Modern Invoice Template
This perfectly presented invoice template makes use of the full page width and houses a well-structured and orderly design. The logo and colors are easily editable and allow you to have the invoice customised in minutes.
Invoice Free Template
This invoice template is one of the most visually impressive with beautiful header gradients and a bold green highlight color. It wouldn’t make for the most printer-friendly option, but in today’s climate the printing of invoices is fast becoming a rare occurrence.
Free Branding Identity
Another visually impressive option is formed as part of this branding identity set. It uses well spaced content alongside a single primary color and monochrome footer image.
Diamond Yellow Invoice
This simple grid-based invoice design is very printer-friendly and may suit best those creatives who need to offer paper copies of their...
Checklist: 5 Ways to Improve Your Design Using Pre-Built Websites
You’ve finished a project, you go through it once more, and you find a few odds and ends that need some fixing. There might be even the need for a major improvement.
That’s how it should be, but there are also times when a project goes online, and you wish it hadn’t. You finished it in a rush and it looks more like a first draft than a finished piece of work.
That’s not a nice feeling to have when you know you could have done better.
We’ve put together a checklist of 5 ways to improve your designs using pre-built websites.
Be Theme & Its Pre-built Websites Offer a Better Way
Do you have any doubts about how pre-built websites can help you? Then, you should absolutely read further. They are not a substitute for your creativity nor do they do the entire project for you. What pre-built websites do is help you to get a project off to a good start. They provide inspiration and get your creative juices flowing. They also help to improve the quality of your designs.
Be Theme has a huge library of 390+ pre-built websites, with many more to come, and they can be yours for a one-time cost of $59.
These pre-built websites are organized by industry and content type. This makes it easy for you to find the match you need. Better yet, they stay on top of the latest trends, as the following examples aptly demonstrate.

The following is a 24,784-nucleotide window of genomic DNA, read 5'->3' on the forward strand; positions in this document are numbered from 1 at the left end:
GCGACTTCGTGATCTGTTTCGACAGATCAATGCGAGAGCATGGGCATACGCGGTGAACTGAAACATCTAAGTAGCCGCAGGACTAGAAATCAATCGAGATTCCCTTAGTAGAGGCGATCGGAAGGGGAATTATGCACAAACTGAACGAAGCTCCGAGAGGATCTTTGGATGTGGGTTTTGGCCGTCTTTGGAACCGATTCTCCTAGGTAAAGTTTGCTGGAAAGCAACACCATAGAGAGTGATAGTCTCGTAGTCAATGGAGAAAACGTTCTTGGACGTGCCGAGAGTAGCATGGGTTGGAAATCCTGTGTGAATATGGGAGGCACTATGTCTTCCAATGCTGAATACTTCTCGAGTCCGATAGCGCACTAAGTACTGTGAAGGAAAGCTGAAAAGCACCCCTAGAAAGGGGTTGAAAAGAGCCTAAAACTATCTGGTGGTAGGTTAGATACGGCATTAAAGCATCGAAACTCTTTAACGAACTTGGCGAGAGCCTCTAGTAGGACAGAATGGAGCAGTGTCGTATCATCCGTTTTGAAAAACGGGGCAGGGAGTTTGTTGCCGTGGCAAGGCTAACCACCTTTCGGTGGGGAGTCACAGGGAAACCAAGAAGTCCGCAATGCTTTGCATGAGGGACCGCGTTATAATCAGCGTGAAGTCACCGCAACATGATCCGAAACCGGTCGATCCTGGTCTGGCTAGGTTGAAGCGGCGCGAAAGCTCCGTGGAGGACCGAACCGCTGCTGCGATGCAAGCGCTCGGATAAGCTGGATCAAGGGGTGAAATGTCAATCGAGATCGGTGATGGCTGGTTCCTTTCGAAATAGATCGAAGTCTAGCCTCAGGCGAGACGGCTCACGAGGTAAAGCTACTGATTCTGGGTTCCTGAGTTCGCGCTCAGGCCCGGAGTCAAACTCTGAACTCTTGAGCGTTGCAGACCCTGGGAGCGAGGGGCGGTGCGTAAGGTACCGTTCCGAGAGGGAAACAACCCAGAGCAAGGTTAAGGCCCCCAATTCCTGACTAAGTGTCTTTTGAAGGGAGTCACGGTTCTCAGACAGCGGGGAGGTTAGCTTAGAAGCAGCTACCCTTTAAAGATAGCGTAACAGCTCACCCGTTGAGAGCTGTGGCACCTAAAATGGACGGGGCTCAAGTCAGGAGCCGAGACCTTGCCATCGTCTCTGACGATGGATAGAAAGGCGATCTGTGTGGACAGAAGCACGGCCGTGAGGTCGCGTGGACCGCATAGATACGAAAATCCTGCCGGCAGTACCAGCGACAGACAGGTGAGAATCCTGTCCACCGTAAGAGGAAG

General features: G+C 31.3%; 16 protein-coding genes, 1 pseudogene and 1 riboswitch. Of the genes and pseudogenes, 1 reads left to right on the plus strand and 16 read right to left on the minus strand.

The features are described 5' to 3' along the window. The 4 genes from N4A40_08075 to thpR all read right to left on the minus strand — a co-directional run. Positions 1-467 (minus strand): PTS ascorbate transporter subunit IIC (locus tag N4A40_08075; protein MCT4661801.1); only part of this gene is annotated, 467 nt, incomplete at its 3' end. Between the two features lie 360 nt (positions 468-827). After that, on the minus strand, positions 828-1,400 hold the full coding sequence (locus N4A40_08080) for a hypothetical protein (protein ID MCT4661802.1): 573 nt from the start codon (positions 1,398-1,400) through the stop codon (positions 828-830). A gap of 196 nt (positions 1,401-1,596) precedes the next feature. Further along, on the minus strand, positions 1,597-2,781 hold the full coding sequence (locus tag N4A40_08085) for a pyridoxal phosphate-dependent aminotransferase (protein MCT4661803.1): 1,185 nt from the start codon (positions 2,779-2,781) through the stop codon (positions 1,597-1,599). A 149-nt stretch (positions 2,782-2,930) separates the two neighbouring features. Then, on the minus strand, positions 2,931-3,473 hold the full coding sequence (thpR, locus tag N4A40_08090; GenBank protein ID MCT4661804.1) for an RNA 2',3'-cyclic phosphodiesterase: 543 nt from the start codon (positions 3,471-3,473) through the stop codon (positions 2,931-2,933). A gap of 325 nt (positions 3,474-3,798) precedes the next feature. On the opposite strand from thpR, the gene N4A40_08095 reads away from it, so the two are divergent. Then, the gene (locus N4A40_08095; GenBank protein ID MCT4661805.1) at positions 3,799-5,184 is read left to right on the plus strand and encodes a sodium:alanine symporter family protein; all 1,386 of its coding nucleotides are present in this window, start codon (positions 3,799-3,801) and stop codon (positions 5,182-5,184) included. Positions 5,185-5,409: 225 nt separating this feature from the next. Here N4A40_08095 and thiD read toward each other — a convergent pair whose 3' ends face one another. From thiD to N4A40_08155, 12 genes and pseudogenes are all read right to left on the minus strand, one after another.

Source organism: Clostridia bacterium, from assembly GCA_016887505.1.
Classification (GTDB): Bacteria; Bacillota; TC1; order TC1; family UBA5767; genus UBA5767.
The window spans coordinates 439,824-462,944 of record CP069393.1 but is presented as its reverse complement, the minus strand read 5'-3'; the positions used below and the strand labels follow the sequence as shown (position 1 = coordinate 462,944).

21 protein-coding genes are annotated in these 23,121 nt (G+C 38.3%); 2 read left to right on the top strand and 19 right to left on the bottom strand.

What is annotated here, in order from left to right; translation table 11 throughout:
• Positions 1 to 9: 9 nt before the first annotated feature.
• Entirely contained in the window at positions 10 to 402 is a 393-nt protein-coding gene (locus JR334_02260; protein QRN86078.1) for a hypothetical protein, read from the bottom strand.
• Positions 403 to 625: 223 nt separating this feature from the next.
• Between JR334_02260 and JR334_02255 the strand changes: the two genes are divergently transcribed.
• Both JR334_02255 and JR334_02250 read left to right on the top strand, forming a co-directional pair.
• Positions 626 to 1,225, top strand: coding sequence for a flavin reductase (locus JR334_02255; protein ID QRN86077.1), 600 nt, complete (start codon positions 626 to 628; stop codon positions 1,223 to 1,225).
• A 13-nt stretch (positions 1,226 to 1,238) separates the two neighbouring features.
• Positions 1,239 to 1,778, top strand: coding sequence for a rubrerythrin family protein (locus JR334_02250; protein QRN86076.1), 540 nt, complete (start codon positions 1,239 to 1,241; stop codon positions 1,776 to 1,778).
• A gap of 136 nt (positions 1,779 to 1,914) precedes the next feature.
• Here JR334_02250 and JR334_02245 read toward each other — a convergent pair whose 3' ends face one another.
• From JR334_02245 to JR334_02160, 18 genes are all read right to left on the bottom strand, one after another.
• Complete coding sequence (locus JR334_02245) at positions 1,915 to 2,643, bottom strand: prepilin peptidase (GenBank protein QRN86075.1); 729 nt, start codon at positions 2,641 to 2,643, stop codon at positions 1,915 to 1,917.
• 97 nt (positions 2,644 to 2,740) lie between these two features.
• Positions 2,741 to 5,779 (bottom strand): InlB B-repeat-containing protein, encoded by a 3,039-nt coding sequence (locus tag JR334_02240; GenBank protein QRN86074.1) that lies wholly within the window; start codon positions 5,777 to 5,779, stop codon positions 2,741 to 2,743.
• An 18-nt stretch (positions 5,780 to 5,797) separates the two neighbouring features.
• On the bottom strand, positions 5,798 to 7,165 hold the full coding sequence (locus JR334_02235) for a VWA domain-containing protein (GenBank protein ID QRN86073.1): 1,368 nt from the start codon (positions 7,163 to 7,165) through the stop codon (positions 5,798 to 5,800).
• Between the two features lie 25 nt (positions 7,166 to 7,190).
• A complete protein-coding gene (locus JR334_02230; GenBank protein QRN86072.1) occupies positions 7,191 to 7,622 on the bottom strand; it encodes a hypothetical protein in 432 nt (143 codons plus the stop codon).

Checklist: 5 Ways Pre-Built Websites Will Improve Your Design Am I in sync with this industry’s specific trends?
The fashion industry is a good place to start. Typically, fashion-oriented websites are characterized by rich textures. They have rich colors and an overabundance of bold visuals.
Not this year. Today’s fashion websites follow a trend that includes the use of black and white sketches. They feature plenty of white space and minimalistic menus. Be Theme’s designers can be counted on to keep pace with changing trends. They’ve just launched a new series of fashion templates.
Take a look.
Do I know for certain what NEEDS to be on the Homepage?
Wants versus needs can make or break the design of a homepage, any other page, or an entire website for that matter. Attempting to distinguish between the two is an ongoing challenge.
The fact that homepage design involves a subtle mix of art and science doesn’t make things any easier. This is given the importance of creating the right structure for a specific...
5 Trends of Voice UI Design
At its core, the concept of interaction was always about communication. Human-Computer Interaction has never been about graphical user interfaces, which is why Voice User Interfaces (VUIs) are the future of user interface design.
An interface is just a medium people use to interact with a system—whether it’s a GUI, VUI or something else. So Why is VUI So Important? Two reasons:
Firstly, conversational interfaces are so fascinating because conversation is a form of communication everyone understands.
It’s a natural means of interaction. People associate voice communication with other people rather than with technology.
Users don’t need to learn to interpret any symbology or new terminology (the language of GUI), they can use English (or any other native language) to operate with a system. It doesn’t mean that users don’t have to learn how to use a system but the learning curve be reduced significantly.
Secondly, user expectations are changing. According to Statista, 39% of millennials use voice search. This audience is ready to be the early adopters of VUI systems.
Top 5 VUI Trends
When it comes to designing VUI, voice interaction represents the biggest UX challenge for designers since the birth of the original iPhone. But the great news is that the most fundamental principles of UI design that we use when creating products with GUI are still applicable to VUI design. Below you can find a few trends that will shape VUI design in next decades.
1. VUI That Builds Trust
Trust helps to build a bridge between a person and a machine. If trust is absent, users will be unlikely to interact with a particular voice user interface.
The importance of the valid outcome (VUI should give the person understanding that s/he will receive exactly what s/he requested). It’s possible to achieve this goal by focusing on the following things: